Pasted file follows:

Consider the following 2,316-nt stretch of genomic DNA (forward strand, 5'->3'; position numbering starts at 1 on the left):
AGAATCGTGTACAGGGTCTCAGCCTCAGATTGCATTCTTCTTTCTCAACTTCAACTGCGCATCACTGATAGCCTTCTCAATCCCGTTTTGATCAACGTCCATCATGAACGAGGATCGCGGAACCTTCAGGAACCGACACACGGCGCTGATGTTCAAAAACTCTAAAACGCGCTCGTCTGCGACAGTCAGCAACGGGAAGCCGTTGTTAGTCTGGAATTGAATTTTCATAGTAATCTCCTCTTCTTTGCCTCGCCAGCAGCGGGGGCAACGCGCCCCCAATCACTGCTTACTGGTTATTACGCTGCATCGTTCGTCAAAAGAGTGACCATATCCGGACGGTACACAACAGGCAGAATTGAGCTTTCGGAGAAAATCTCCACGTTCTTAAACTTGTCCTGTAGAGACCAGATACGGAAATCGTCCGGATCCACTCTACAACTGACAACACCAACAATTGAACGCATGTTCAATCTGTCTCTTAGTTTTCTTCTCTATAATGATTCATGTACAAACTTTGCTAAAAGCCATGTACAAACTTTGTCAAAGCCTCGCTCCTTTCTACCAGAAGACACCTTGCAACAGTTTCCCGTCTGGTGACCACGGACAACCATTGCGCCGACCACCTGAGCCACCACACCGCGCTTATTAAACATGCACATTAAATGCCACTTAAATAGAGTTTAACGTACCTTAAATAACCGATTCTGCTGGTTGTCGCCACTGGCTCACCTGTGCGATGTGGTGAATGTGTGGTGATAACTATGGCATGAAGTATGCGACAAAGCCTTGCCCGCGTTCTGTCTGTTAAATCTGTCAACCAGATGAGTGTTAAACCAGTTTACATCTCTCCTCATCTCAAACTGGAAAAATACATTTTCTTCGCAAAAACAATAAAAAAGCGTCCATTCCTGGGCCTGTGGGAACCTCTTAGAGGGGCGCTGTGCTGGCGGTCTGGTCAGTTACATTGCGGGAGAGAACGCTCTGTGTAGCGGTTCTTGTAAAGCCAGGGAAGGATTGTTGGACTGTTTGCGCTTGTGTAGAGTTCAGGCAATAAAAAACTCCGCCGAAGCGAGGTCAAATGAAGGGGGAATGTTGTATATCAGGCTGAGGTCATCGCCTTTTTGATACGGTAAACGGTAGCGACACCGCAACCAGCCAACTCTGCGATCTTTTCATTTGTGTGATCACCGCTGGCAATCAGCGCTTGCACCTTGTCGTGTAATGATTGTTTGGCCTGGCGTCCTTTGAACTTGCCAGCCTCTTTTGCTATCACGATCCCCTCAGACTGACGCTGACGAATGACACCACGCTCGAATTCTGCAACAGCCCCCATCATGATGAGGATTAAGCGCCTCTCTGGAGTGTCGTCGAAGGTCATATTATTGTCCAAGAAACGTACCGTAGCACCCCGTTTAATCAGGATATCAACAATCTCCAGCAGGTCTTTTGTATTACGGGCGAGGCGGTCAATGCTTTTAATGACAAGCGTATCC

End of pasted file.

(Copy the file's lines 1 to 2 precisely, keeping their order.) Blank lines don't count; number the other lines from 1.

Consider the following 2,316-nt stretch of genomic DNA (forward strand, 5'->3'; position numbering starts at 1 on the left):
AGAATCGTGTACAGGGTCTCAGCCTCAGATTGCATTCTTCTTTCTCAACTTCAACTGCGCATCACTGATAGCCTTCTCAATCCCGTTTTGATCAACGTCCATCATGAACGAGGATCGCGGAACCTTCAGGAACCGACACACGGCGCTGATGTTCAAAAACTCTAAAACGCGCTCGTCTGCGACAGTCAGCAACGGGAAGCCGTTGTTAGTCTGGAATTGAATTTTCATAGTAATCTCCTCTTCTTTGCCTCGCCAGCAGCGGGGGCAACGCGCCCCCAATCACTGCTTACTGGTTATTACGCTGCATCGTTCGTCAAAAGAGTGACCATATCCGGACGGTACACAACAGGCAGAATTGAGCTTTCGGAGAAAATCTCCACGTTCTTAAACTTGTCCTGTAGAGACCAGATACGGAAATCGTCCGGATCCACTCTACAACTGACAACACCAACAATTGAACGCATGTTCAATCTGTCTCTTAGTTTTCTTCTCTATAATGATTCATGTACAAACTTTGCTAAAAGCCATGTACAAACTTTGTCAAAGCCTCGCTCCTTTCTACCAGAAGACACCTTGCAACAGTTTCCCGTCTGGTGACCACGGACAACCATTGCGCCGACCACCTGAGCCACCACACCGCGCTTATTAAACATGCACATTAAATGCCACTTAAATAGAGTTTAACGTACCTTAAATAACCGATTCTGCTGGTTGTCGCCACTGGCTCACCTGTGCGATGTGGTGAATGTGTGGTGATAACTATGGCATGAAGTATGCGACAAAGCCTTGCCCGCGTTCTGTCTGTTAAATCTGTCAACCAGATGAGTGTTAAACCAGTTTACATCTCTCCTCATCTCAAACTGGAAAAATACATTTTCTTCGCAAAAACAATAAAAAAGCGTCCATTCCTGGGCCTGTGGGAACCTCTTAGAGGGGCGCTGTGCTGGCGGTCTGGTCAGTTACATTGCGGGAGAGAACGCTCTGTGTAGCGGTTCTTGTAAAGCCAGGGAAGGATTGTTGGACTGTTTGCGCTTGTGTAGAGTTCAGGCAATAAAAAACTCCGCCGAAGCGAGGTCAAATGAAGGGGGAATGTTGTATATCAGGCTGAGGTCATCGCCTTTTTGATACGGTAAACGGTAGCGACACCGCAACCAGCCAACTCTGCGATCTTTTCATTTGTGTGATCACCGCTGGCAATCAGCGCTTGCACCTTGTCGTGTAATGATTGTTTGGCCTGGCGTCCTTTGAACTTGCCAGCCTCTTTTGCTATCACGATCCCCTCAGACTGACGCTGACGAATGACACCACGCTCGAATTCTGCAACAGCCCCCATCATGATGAGGATTAAGCGCCTCTCTGGAGTGTCGTCGAAGGTCATATTATTGTCCAAGAAACGTACCGTAGCACCCCGTTTAATCAGGATATCAACAATCTCCAGCAGGTCTTTTGTATTACGGGCGAGGCGGTCAATGCTTTTAATGACAAGCGTATCC